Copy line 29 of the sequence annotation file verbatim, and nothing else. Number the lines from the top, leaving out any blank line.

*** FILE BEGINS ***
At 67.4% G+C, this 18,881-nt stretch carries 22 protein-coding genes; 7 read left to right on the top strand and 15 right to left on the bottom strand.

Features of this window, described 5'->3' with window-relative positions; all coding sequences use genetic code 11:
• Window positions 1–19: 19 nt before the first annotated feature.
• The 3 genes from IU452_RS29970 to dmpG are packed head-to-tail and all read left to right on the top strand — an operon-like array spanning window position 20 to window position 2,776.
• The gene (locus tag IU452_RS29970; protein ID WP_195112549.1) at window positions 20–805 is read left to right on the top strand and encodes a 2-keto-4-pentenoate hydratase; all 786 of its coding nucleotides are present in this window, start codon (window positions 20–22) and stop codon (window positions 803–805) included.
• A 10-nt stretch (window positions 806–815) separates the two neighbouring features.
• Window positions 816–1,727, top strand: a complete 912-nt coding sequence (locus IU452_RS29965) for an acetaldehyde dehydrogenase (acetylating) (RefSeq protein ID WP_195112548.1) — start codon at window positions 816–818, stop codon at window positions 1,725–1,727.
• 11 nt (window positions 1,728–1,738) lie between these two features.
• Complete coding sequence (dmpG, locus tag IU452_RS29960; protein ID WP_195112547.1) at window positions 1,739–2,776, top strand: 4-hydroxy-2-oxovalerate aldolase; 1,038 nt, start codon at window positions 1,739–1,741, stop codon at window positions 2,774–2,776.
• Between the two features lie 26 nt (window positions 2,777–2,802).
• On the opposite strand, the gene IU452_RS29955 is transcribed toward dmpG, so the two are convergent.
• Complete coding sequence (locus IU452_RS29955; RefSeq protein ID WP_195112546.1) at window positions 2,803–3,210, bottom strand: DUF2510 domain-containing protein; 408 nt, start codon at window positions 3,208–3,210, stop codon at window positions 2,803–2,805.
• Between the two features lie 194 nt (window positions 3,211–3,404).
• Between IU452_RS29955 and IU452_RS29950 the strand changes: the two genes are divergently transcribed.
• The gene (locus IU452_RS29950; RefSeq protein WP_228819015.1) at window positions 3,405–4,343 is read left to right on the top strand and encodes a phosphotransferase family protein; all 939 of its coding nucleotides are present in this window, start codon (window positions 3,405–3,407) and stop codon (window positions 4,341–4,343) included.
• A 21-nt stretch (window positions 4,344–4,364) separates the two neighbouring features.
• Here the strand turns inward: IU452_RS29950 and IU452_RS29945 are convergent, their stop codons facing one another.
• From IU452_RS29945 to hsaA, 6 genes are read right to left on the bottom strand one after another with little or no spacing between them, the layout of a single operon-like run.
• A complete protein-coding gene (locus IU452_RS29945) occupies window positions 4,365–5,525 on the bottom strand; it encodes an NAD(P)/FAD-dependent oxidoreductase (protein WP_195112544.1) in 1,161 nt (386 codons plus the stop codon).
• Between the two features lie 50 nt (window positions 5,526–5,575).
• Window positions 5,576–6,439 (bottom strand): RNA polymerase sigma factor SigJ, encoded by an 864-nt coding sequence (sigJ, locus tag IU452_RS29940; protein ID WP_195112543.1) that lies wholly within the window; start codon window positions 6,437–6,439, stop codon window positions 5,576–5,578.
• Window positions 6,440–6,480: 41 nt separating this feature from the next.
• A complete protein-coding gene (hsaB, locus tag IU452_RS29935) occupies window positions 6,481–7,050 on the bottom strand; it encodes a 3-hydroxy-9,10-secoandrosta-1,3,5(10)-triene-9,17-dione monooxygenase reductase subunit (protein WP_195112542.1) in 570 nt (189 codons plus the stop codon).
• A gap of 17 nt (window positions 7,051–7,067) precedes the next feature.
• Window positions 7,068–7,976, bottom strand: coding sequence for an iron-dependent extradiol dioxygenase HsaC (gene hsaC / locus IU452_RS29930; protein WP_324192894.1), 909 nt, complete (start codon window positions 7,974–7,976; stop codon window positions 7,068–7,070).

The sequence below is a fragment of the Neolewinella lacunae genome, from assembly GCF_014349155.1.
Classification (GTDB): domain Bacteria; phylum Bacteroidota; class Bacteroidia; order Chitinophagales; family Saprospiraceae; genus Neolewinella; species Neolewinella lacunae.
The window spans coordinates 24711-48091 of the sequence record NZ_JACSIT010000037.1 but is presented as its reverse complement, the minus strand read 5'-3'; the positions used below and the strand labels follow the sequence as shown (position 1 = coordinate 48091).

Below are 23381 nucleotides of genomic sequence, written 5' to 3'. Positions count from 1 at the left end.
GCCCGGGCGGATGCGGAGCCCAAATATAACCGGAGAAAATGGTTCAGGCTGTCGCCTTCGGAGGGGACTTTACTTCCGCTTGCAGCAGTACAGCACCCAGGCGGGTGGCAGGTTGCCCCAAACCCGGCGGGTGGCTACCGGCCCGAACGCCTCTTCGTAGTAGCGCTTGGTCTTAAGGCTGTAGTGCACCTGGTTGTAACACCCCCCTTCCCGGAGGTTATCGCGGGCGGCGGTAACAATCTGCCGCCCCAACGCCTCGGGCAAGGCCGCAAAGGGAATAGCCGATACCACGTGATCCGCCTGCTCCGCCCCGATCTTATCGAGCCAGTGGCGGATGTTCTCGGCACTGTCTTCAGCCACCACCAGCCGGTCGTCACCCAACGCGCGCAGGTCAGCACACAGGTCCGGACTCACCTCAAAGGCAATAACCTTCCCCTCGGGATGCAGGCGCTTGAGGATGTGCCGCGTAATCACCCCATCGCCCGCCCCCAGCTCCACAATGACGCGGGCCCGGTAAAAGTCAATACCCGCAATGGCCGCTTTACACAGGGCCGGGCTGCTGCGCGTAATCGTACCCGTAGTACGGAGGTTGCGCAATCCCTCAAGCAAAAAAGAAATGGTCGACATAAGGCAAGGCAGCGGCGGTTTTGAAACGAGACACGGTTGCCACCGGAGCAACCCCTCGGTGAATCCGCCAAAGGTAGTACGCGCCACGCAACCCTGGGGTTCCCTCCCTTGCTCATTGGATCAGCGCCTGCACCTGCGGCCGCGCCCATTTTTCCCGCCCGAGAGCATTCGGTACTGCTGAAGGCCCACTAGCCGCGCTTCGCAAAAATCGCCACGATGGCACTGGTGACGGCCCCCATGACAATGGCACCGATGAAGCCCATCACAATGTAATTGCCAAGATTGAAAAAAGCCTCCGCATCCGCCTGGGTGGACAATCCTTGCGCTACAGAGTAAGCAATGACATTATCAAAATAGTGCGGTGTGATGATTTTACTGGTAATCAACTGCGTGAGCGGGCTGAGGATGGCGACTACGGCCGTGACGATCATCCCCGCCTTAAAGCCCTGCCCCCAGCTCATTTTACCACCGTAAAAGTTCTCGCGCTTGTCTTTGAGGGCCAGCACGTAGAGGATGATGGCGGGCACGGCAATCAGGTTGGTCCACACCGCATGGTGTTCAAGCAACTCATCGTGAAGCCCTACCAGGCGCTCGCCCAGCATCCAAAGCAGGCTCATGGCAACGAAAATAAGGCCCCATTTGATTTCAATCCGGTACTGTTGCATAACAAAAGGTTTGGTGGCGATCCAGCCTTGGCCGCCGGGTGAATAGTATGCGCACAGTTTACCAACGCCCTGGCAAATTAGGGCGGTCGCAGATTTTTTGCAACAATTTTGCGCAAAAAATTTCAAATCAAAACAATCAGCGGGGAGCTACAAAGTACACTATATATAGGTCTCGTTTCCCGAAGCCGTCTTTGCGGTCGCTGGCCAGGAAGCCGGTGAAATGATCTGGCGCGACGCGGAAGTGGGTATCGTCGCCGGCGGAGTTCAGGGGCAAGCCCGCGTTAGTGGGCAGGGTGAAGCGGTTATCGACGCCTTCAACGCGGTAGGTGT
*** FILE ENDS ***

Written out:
Below are 23381 nucleotides of genomic sequence, written 5' to 3'. Positions count from 1 at the left end.